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Speed-the-Plow and Popcorn
Drams Popcorn: 1, Speed-the-Plow: 2
Venue C venue (34)
Address Adam House, Chambers St
Runs 1-26 Aug (not 14th) Speed-the-Plow at 7pm (8:20), Popcorn at 8:30pm (10:00)
Tickets £7.50 (£5.50)
Reviewer Alison Pease & Daniel Winterstein
Benet Catty Productions present a double-bill of Hollywood satires. David Mamet's Speed-the-Plow followed by Ben Elton's Popcorn - an electric piece of theatre.
Speed-the-Plow is the weaker show - in both production and script. Nevertheless it's a sharp and funny play. Quintessential Mamet, it has cynical hard-talking American men - studio execs in this case - but with gentle and quite sympathetic characterisation. On the eve of a big deal, Bobby (Gerry Howell) and Charles (Brett Goldstein) make a bet about the sweet new secretary. Things get ugly.
Popcorn is a fast moving and gripping production. The Mall murderers, Wayne (Jon Drever) and Scout (Emma Cooper), are addicted to glamorous, violent movies, and divide their time between watching television and going on exhilaratingly flippant killing rampages. Bruce Delamitri (Brett Goldstein again in a marathon piece of acting), as the director of their favourite movie, is their hero. The play starts when they go to visit him and actress Brook (Hannah Pettifer), who is hoping for a part in his next film. Casually holding them at gunpoint, Wayne struts around in the style of his movie heros while Scout watches him admiringly with an intriguing mixture of shyness at being with such important people, and violence, showing a complete disregard for human life.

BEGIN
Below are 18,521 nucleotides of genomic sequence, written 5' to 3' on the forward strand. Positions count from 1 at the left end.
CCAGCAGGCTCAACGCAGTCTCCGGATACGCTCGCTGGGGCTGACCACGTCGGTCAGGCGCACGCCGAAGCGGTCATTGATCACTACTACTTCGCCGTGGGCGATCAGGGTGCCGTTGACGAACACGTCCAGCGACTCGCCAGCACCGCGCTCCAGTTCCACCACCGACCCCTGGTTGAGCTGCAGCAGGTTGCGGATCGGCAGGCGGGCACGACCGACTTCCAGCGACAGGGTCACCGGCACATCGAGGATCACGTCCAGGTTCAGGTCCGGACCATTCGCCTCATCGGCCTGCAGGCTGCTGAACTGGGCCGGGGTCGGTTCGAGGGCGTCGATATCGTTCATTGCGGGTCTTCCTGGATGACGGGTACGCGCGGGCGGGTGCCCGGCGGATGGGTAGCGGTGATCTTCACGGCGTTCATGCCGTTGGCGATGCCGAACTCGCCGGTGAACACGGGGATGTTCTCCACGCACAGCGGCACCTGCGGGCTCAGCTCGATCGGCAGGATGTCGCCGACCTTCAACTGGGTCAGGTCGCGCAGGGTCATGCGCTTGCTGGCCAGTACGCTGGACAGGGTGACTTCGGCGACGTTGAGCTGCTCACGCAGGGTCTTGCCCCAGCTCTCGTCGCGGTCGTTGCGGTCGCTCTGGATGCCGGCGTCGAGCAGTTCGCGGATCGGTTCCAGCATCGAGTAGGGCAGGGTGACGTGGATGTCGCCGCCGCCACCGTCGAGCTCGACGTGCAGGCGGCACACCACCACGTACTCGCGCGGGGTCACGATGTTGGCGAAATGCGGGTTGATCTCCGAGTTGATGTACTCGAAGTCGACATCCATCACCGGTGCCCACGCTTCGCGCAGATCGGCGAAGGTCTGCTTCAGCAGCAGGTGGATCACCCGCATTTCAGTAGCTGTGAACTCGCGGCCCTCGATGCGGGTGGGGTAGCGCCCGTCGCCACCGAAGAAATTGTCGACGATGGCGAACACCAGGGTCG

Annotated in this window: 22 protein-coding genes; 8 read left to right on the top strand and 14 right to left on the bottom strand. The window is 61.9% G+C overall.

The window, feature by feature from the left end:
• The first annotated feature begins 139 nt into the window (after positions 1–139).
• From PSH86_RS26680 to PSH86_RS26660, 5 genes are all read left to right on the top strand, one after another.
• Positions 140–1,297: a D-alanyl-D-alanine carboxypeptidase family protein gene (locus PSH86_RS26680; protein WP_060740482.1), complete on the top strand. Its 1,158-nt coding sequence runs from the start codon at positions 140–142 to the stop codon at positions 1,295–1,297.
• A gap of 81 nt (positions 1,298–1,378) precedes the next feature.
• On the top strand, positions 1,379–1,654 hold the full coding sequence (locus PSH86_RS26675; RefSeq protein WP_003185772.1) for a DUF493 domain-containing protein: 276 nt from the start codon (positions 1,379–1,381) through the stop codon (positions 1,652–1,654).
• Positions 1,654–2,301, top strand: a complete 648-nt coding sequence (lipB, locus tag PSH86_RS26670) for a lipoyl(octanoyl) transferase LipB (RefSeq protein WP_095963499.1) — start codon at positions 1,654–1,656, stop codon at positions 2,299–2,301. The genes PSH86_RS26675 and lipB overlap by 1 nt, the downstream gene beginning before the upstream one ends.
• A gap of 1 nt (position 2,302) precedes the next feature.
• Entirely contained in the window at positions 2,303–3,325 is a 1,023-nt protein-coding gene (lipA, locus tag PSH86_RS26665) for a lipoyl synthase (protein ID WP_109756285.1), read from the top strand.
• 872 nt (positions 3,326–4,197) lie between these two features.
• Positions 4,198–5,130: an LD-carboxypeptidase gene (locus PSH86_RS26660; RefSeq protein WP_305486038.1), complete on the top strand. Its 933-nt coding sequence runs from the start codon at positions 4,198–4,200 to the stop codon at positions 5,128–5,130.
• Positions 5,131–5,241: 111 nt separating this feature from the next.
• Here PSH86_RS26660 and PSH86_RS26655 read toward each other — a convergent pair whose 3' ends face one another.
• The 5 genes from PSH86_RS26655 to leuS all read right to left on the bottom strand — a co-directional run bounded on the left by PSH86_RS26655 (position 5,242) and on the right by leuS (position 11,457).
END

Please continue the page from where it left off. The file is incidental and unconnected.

Director Benet Catty manages to interweave the reality of the hostage situation with the fiction of Bruce's violent films, in which killing occurs in slow motion to a rock and roll sound track. The play is a satirical thriller which examines the question of responsibility for one's own actions, and the role of violent films in creating or mirroring society.
The cast and director do full justice to one of Elton's funniest plays. Thoroughly recommended!
� Alison Pease & Daniel Winterstein, 2nd August 2001
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